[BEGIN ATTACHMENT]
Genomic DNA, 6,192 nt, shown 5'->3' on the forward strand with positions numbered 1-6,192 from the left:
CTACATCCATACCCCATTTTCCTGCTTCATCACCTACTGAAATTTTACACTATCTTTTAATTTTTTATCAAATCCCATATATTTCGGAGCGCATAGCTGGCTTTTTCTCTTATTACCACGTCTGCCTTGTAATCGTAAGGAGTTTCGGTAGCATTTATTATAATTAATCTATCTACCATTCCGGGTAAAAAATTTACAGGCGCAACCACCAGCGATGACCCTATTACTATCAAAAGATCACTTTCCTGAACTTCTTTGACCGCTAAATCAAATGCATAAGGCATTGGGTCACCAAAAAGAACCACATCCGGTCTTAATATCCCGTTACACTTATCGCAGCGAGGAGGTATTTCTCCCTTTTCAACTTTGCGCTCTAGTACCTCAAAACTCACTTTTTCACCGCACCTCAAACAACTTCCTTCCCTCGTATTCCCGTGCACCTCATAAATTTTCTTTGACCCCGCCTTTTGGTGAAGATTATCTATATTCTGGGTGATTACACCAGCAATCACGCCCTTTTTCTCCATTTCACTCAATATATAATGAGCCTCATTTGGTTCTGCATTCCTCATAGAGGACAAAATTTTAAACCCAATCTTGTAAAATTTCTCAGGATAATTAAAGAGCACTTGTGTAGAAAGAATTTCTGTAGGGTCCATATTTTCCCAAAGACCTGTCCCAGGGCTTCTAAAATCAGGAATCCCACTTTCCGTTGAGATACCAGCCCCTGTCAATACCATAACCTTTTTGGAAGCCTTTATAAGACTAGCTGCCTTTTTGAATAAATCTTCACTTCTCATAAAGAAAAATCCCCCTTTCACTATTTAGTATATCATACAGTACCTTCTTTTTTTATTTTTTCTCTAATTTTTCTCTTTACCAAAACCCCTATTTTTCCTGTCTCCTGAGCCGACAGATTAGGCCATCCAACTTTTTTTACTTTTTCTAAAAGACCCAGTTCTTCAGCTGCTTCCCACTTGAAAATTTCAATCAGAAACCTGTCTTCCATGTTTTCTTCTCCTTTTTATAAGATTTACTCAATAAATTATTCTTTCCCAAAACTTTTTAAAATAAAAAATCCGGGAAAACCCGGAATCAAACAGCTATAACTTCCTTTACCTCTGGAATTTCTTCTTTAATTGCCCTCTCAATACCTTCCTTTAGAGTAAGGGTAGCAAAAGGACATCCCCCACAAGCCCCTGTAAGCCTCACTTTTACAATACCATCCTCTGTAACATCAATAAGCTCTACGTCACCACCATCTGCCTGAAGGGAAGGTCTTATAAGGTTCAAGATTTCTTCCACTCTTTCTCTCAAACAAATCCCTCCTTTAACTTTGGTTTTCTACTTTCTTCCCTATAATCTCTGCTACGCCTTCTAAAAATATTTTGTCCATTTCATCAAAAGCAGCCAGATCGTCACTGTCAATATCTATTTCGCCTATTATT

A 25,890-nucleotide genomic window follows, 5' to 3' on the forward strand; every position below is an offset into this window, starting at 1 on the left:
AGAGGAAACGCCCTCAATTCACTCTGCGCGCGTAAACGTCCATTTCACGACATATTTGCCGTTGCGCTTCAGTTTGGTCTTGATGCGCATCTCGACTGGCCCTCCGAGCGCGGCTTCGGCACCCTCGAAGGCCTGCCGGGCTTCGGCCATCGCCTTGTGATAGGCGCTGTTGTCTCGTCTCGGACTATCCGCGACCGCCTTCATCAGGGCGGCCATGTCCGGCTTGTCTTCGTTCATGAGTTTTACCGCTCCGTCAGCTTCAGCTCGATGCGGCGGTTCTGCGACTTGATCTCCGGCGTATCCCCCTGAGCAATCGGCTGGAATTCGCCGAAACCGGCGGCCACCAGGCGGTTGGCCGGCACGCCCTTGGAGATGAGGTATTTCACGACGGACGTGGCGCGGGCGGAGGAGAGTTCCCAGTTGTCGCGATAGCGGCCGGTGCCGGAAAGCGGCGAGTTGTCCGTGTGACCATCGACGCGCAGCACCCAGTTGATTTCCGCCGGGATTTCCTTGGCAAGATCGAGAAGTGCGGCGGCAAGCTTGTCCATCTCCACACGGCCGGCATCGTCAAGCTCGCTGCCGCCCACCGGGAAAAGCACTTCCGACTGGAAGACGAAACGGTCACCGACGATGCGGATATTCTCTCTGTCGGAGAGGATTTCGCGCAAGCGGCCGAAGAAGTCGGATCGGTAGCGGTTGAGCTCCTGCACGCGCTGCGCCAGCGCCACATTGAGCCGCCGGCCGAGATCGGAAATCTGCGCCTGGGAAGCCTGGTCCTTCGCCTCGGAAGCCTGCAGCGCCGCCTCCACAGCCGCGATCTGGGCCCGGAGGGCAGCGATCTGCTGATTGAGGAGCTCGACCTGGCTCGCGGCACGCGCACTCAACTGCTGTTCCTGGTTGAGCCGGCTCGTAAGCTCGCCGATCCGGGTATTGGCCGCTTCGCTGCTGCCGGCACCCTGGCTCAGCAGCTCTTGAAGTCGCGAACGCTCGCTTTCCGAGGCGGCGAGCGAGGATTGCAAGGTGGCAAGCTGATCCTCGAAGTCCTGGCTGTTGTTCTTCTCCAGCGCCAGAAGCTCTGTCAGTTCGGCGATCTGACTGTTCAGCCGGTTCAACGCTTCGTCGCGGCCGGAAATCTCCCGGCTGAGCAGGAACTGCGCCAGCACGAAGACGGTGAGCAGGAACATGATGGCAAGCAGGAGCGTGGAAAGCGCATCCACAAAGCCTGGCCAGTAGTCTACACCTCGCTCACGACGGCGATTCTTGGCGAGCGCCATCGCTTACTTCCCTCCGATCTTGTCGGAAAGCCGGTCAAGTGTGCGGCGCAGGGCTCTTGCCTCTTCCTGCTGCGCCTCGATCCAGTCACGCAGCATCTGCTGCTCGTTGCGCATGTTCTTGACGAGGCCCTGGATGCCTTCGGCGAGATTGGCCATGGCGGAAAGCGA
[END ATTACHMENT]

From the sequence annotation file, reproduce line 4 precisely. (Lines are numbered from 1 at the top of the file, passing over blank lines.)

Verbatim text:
AGAGGAAACGCCCTCAATTCACTCTGCGCGCGTAAACGTCCATTTCACGACATATTTGCCGTTGCGCTTCAGTTTGGTCTTGATGCGCATCTCGACTGGCCCTCCGAGCGCGGCTTCGGCACCCTCGAAGGCCTGCCGGGCTTCGGCCATCGCCTTGTGATAGGCGCTGTTGTCTCGTCTCGGACTATCCGCGACCGCCTTCATCAGGGCGGCCATGTCCGGCTTGTCTTCGTTCATGAGTTTTACCGCTCCGTCAGCTTCAGCTCGATGCGGCGGTTCTGCGACTTGATCTCCGGCGTATCCCCCTGAGCAATCGGCTGGAATTCGCCGAAACCGGCGGCCACCAGGCGGTTGGCCGGCACGCCCTTGGAGATGAGGTATTTCACGACGGACGTGGCGCGGGCGGAGGAGAGTTCCCAGTTGTCGCGATAGCGGCCGGTGCCGGAAAGCGGCGAGTTGTCCGTGTGACCATCGACGCGCAGCACCCAGTTGATTTCCGCCGGGATTTCCTTGGCAAGATCGAGAAGTGCGGCGGCAAGCTTGTCCATCTCCACACGGCCGGCATCGTCAAGCTCGCTGCCGCCCACCGGGAAAAGCACTTCCGACTGGAAGACGAAACGGTCACCGACGATGCGGATATTCTCTCTGTCGGAGAGGATTTCGCGCAAGCGGCCGAAGAAGTCGGATCGGTAGCGGTTGAGCTCCTGCACGCGCTGCGCCAGCGCCACATTGAGCCGCCGGCCGAGATCGGAAATCTGCGCCTGGGAAGCCTGGTCCTTCGCCTCGGAAGCCTGCAGCGCCGCCTCCACAGCCGCGATCTGGGCCCGGAGGGCAGCGATCTGCTGATTGAGGAGCTCGACCTGGCTCGCGGCACGCGCACTCAACTGCTGTTCCTGGTTGAGCCGGCTCGTAAGCTCGCCGATCCGGGTATTGGCCGCTTCGCTGCTGCCGGCACCCTGGCTCAGCAGCTCTTGAAGTCGCGAACGCTCGCTTTCCGAGGCGGCGAGCGAGGATTGCAAGGTGGCAAGCTGATCCTCGAAGTCCTGGCTGTTGTTCTTCTCCAGCGCCAGAAGCTCTGTCAGTTCGGCGATCTGACTGTTCAGCCGGTTCAACGCTTCGTCGCGGCCGGAAATCTCCCGGCTGAGCAGGAACTGCGCCAGCACGAAGACGGTGAGCAGGAACATGATGGCAAGCAGGAGCGTGGAAAGCGCATCCACAAAGCCTGGCCAGTAGTCTACACCTCGCTCACGACGGCGATTCTTGGCGAGCGCCATCGCTTACTTCCCTCCGATCTTGTCGGAAAGCCGGTCAAGTGTGCGGCGCAGGGCTCTTGCCTCTTCCTGCTGCGCCTCGATCCAGTCACGCAGCATCTGCTGCTCGTTGCGCATGTTCTTGACGAGGCCCTGGATGCCTTCGGCGAGATTGGCCATGGCGGAAAGCGA